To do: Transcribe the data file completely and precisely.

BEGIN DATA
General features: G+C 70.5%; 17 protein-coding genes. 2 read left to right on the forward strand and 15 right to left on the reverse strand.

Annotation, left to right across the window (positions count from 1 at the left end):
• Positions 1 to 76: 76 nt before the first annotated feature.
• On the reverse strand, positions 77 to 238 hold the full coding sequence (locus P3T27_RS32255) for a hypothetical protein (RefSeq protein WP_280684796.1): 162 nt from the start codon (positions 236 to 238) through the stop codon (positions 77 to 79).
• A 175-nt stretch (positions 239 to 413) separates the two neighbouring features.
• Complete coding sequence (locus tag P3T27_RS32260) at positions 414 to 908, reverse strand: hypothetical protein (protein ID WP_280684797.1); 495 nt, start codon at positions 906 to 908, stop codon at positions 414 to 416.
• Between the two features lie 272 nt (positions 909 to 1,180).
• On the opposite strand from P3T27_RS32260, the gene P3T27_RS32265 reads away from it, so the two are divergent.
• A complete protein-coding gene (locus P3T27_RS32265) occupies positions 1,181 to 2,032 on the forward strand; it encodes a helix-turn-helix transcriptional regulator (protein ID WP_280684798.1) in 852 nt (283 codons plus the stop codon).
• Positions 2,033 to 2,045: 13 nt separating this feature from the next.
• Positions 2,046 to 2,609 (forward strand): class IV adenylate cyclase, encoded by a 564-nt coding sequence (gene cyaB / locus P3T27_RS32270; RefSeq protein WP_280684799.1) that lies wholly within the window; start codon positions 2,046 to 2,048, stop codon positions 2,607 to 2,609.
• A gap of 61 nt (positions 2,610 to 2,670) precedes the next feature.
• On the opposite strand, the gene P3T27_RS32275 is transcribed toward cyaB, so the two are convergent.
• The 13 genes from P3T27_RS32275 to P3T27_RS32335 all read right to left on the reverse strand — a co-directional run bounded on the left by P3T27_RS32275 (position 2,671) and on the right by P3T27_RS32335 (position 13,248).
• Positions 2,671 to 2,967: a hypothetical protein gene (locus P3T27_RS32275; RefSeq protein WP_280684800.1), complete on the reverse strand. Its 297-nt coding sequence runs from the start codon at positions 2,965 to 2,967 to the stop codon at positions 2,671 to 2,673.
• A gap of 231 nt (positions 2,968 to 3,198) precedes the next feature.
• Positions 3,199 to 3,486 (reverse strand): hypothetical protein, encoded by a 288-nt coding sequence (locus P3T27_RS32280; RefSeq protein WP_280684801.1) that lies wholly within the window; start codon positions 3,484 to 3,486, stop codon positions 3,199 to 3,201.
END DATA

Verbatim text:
General features: G+C 70.5%; 17 protein-coding genes. 2 read left to right on the forward strand and 15 right to left on the reverse strand.

Annotation, left to right across the window (positions count from 1 at the left end):
• Positions 1 to 76: 76 nt before the first annotated feature.
• On the reverse strand, positions 77 to 238 hold the full coding sequence (locus P3T27_RS32255) for a hypothetical protein (RefSeq protein WP_280684796.1): 162 nt from the start codon (positions 236 to 238) through the stop codon (positions 77 to 79).
• A 175-nt stretch (positions 239 to 413) separates the two neighbouring features.
• Complete coding sequence (locus tag P3T27_RS32260) at positions 414 to 908, reverse strand: hypothetical protein (protein ID WP_280684797.1); 495 nt, start codon at positions 906 to 908, stop codon at positions 414 to 416.
• Between the two features lie 272 nt (positions 909 to 1,180).
• On the opposite strand from P3T27_RS32260, the gene P3T27_RS32265 reads away from it, so the two are divergent.
• A complete protein-coding gene (locus P3T27_RS32265) occupies positions 1,181 to 2,032 on the forward strand; it encodes a helix-turn-helix transcriptional regulator (protein ID WP_280684798.1) in 852 nt (283 codons plus the stop codon).
• Positions 2,033 to 2,045: 13 nt separating this feature from the next.
• Positions 2,046 to 2,609 (forward strand): class IV adenylate cyclase, encoded by a 564-nt coding sequence (gene cyaB / locus P3T27_RS32270; RefSeq protein WP_280684799.1) that lies wholly within the window; start codon positions 2,046 to 2,048, stop codon positions 2,607 to 2,609.
• A gap of 61 nt (positions 2,610 to 2,670) precedes the next feature.
• On the opposite strand, the gene P3T27_RS32275 is transcribed toward cyaB, so the two are convergent.
• The 13 genes from P3T27_RS32275 to P3T27_RS32335 all read right to left on the reverse strand — a co-directional run bounded on the left by P3T27_RS32275 (position 2,671) and on the right by P3T27_RS32335 (position 13,248).
• Positions 2,671 to 2,967: a hypothetical protein gene (locus P3T27_RS32275; RefSeq protein WP_280684800.1), complete on the reverse strand. Its 297-nt coding sequence runs from the start codon at positions 2,965 to 2,967 to the stop codon at positions 2,671 to 2,673.
• A gap of 231 nt (positions 2,968 to 3,198) precedes the next feature.
• Positions 3,199 to 3,486 (reverse strand): hypothetical protein, encoded by a 288-nt coding sequence (locus P3T27_RS32280; RefSeq protein WP_280684801.1) that lies wholly within the window; start codon positions 3,484 to 3,486, stop codon positions 3,199 to 3,201.